Geez, Newsweek, too? I can't even begin to recall how many current-events assignments I plagiarized wrote back in junior high and high school from the pages of Newsweek. I guess today's kids can just cut-and-paste from their smartphones?

What's next? Going to the doctor's office and not finding a copy of Highlights For Children? Then I'll know the end is truly nigh...

Tuesday, July 24, 2012

Cutthroat Slam Quest #2: Green With Envy

I have no idea why I want to catch all 14 subspecies of our native cutthroat trout. It's not like I'm a great flyfisherman. I'm not. I don't live in the heart of cutthroat country, I live in Oklahoma, where a cutthroat is what happens when you come between a redneck and his beer.

Hell, I don't even know my trout very well. Three years ago I (and I'm not making this up) probably couldn't have told you the difference between a cutthroat - any cutthroat -  and a brown. I knew what a rainbow looked like, and that was about it.  Again, please refer to my geographical location and distinctly warmwater redneck upbringing if you find that hard to believe.

But about three years ago, I started reading about our native cutthroat trout species, the tragic arc of their story, which is so goddamned familiar to anyone concerned with our fast-disappearing native species, and what can I say? The doomed little bastards drew me in. The cutthroat is, in so many ways, the lesser prairie chicken with gills, and with only slightly better long-term prospects.

So two years ago I decided that in order to raise public awareness of the cutthroat's plight I would buy myself a three-weight rod I couldn't cast for shit, a bunch of flies I couldn't identify, and boldly announce to the world that I was setting out on a quest to catch every subspecies of cutthroat trout in North America.

OK, so maybe it didn't go down quite like that. In truth, one day a couple years back, in response to a Field & Stream blog I had written, I got - out of the blue -  an invite to go fishing for Rio Grande cutthroats from a then-unknown-to-me Greg McReynolds, who worked (and still does) for Trout Unlimited.

So we met up in southern Colorado, spent a few days exploring and fishing, and Greg put me on my first-ever cutthroat. It was, I have to say, something of a Harry Middleton moment for me, holding that fish and everything it represents, in my hands.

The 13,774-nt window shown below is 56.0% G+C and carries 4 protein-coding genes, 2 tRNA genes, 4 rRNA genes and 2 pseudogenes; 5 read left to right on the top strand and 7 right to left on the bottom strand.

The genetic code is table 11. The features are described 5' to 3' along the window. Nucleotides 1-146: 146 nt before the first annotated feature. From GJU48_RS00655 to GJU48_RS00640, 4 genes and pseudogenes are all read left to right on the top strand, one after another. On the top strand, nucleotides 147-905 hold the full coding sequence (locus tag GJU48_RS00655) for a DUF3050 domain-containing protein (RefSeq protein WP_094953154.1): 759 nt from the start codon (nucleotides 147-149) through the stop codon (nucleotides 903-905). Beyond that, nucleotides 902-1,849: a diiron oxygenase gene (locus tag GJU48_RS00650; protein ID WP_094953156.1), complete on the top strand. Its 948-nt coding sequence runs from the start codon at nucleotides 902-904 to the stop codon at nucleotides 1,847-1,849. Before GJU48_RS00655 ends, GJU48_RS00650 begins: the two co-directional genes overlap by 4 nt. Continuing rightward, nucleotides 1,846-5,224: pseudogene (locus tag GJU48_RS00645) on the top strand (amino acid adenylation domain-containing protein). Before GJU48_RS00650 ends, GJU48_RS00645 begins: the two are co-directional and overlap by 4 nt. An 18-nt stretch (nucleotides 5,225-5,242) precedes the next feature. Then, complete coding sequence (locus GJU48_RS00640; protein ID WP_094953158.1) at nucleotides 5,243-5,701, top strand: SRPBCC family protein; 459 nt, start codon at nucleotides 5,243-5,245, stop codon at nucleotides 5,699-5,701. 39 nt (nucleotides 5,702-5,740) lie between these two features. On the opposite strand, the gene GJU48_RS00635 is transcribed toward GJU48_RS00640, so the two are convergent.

That's when I decided that, as far as bucket lists go, that you could do a helluva lot worse than trying to catch all the various cutthroat subspecies before you die. At the very least it beats the living shit out of golf, baseball or any of those other stupid "Fifty Ego-Driven, Self-Indulgent Things For the One Percent To Wank Off To Before Passing Their Offshore Tax Shelters On To Their Children" books that are so depressingly prevalent these days.

So I decided that I would. Try, anyway. I have no specific timeline to this quest. I am, quite frankly, too poor to. I have neither the time nor the money to actively pursue each individual subspecies. Rather, I just have to sort of catch them as catch can, so to speak, which means I may very well kick off before actually holding this particular Grail in my hands. But that's OK. It's the journey, not the destination, right?

Which brings me to the fish in the picture. As luck would have it, my wife's family has a long-standing tradition of spending a week in Estes Park every summer. As luck would have it, I'm now a member of the family, which means that, for better or for worse, I spend a week in Estes Park each summer. As luck would have it, one of the rarest of the cutthroat subspecies, the greenback cutthroat, resides within the high-altitude confines of Rocky Mountain National Park, which, as luck would have it, sits right smack next to Estes Park.